Use The Source

A DSL in 36 lines of code

29 Jul 2013 - Tijs van der Storm

One of the goals of Rascal is to allow the definition of Domain-Specific Languages. In this small post we give a flavor of how you can use Rascal to define the syntax of a DSL, a simple semantic check and how to compile the DSL to Java.

The following example shows how to define a simple DSL for state machines. It includes a parser, a check for unreachable states and a compiler to Java code.

The grammar of the DSL is defined using Rascal’s grammar formalism which is fully integrated in the language. Shown below is the syntax definition of a simple state machine language, inspired by Martin Fowler’s example language for gothic security.

module Syntax

extend lang::std::Layout;
extend lang::std::Id;

start syntax Machine = machine: State+ states;
syntax State = @Foldable state: "state" Id name Trans* out;
syntax Trans = trans: Id event ":" Id to;

A state machine consists of a number of named state declarations, where each state contains transitions to other states (identified by name) when a certain event happens. The grammar reuses identifier syntax and whitespace convention from the standard library. Each non-terminal defines a type. Parse trees are typed values like any other value in Rascal. As a result, you can write functions that process such trees. An example would be a semantic check on state machines, such as finding all unreachable states:

module Analyze

import Syntax;

set[Id] unreachable(Machine m) {
  r = { <q1,q2> | (State)`state <Id q1> <Trans* ts>` <- m.states,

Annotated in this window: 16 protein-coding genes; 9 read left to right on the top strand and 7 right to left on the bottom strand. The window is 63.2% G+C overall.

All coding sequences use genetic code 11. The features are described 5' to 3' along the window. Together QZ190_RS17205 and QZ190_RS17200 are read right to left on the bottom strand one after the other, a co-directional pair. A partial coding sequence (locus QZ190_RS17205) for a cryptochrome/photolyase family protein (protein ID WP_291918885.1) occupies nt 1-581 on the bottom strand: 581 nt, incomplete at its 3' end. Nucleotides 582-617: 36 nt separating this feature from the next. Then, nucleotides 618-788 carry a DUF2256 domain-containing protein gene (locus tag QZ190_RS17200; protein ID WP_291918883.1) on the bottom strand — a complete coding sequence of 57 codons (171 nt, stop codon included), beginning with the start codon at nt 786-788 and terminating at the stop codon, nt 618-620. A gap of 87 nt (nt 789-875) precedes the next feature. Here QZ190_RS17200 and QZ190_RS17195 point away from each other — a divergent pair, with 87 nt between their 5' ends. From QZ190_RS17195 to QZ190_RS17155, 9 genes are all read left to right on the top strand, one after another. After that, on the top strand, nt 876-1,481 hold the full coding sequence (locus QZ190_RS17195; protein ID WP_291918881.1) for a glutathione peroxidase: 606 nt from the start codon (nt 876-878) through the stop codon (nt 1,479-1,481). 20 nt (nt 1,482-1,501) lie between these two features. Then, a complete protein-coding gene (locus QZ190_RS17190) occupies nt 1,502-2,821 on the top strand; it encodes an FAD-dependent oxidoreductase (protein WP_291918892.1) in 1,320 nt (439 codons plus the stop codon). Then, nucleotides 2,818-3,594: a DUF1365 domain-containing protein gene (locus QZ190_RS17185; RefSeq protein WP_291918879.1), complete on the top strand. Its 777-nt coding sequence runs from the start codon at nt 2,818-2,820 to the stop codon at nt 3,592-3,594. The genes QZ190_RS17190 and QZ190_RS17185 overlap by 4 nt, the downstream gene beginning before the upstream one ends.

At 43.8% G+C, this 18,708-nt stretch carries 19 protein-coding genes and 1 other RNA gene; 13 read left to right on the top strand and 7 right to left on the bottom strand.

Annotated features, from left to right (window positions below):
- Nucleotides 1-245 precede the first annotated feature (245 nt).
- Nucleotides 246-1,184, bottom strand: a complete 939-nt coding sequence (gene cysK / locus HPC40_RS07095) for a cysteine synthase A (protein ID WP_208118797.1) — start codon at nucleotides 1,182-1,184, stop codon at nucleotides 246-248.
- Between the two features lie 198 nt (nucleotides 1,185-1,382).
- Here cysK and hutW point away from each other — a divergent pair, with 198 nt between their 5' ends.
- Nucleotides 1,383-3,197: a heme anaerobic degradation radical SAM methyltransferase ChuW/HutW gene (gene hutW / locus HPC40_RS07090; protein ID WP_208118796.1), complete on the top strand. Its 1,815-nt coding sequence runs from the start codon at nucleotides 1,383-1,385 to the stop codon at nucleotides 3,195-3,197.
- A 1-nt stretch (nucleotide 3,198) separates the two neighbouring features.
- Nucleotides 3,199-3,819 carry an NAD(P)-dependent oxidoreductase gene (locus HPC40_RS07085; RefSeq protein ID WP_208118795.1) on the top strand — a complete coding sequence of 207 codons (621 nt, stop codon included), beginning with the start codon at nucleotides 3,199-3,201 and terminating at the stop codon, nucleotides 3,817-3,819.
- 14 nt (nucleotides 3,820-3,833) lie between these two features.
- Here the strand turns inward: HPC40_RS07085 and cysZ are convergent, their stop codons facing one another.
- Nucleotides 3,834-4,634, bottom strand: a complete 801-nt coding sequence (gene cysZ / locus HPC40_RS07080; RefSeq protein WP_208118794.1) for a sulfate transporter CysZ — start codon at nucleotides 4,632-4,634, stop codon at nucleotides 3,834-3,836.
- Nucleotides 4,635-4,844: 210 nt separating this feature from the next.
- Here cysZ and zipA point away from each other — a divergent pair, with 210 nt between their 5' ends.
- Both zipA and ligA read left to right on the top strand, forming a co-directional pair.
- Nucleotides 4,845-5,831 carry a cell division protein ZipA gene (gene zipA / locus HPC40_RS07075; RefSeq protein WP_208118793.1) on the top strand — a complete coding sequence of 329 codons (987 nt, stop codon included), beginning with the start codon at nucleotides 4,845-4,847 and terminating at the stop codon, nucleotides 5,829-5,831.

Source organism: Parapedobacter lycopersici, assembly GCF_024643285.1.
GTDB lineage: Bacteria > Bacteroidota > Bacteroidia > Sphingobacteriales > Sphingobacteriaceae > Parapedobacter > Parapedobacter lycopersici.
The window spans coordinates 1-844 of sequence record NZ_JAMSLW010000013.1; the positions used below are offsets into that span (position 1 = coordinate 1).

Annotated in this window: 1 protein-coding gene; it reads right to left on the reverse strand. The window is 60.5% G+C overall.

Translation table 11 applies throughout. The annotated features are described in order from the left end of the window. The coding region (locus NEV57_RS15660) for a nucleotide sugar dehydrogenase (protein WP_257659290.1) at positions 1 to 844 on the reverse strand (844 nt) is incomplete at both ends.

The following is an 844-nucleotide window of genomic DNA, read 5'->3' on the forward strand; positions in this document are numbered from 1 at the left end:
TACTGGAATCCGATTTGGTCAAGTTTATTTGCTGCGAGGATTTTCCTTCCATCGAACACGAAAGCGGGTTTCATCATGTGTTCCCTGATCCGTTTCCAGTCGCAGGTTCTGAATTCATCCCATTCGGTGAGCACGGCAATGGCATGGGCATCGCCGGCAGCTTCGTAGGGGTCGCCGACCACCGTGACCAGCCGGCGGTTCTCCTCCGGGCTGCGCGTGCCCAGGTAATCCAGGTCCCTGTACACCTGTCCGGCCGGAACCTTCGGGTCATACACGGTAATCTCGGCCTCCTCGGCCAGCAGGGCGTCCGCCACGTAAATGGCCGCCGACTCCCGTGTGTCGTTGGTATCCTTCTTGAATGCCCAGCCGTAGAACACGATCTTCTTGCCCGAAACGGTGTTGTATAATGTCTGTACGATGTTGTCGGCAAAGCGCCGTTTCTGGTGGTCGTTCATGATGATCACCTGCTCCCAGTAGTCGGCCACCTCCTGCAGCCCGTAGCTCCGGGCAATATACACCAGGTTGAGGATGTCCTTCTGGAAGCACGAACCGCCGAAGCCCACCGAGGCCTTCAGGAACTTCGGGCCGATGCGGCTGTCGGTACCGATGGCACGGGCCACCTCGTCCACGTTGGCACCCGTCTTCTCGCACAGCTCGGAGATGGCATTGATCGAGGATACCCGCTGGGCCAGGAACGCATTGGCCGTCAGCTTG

(Trans)`<Id _>: <Id q2>` <- ts }+;
  qs = [ | q &- m.states ];
  return { q | q <- qs, q notin r[qs[0]] };

To check for unreachable states, we first create a binary relation between states using a comprehension. This comprehension uses concrete syntax matching to find a state’s transitions. The pattern between backticks is written in the object language, which in this case is the statemachine language defined in the grammar above (Note the embedded syntax highlighting!). The variables q1 and ts in between < and > are bound for each state that is found in the machine m. A similar pattern is used to find the target state q2 is found in each transition in ts. The post-fix + then computes the transitive closure of the relation.

The relation r is based on the transitions in a state machine. This means that it does not include declared (final) states which have no outgoing transitions. We collect the names of all defined states in qs , again using a comprehension.

The initial state is (conventionally) defined to be the state that is declared first. An unreachable state is then defined as a state that is not in the right image of the initial state in the transitive closure of the transition relation. This is exactly what is described by the last comprehension! The notation r[x], where r is a relation is short hand for { y | <x, y> <- r }.

There are various ways of compiling a DSL to target code in Rascal. The simplest is using string templates and generate code in a general purpose language. The following snippet shows the generation of a Java while loop to execute a state machine.

module Compile

import Syntax;

str compile(Machine m) =
  "while (true) {
  '  event =;
  '  switch (current) { 
  '    <for (q <- m.states) {>
  '    case \"<>\":
  '      <for (t <- q.out) {>
  '      if (event.equals(\"<t.event>\"))
  '        current = \"<>\";
  '      <}>
  '      break;
  '    <}>
  '  }

String templates allow arbitrary Rascal values and control-flow constructs to be interpolated in string literals. Note how this code does not use concrete matching, but instead uses the labels defined in the grammar (i.e., states, out, event, and to).

And that’s it! A complete DSL in 36 lines of code. Of course, the parser and the unreachable and compile functions can be connected to the IDE. This provides custom syntax highlighting, error-marking and automatic building in state machine editors.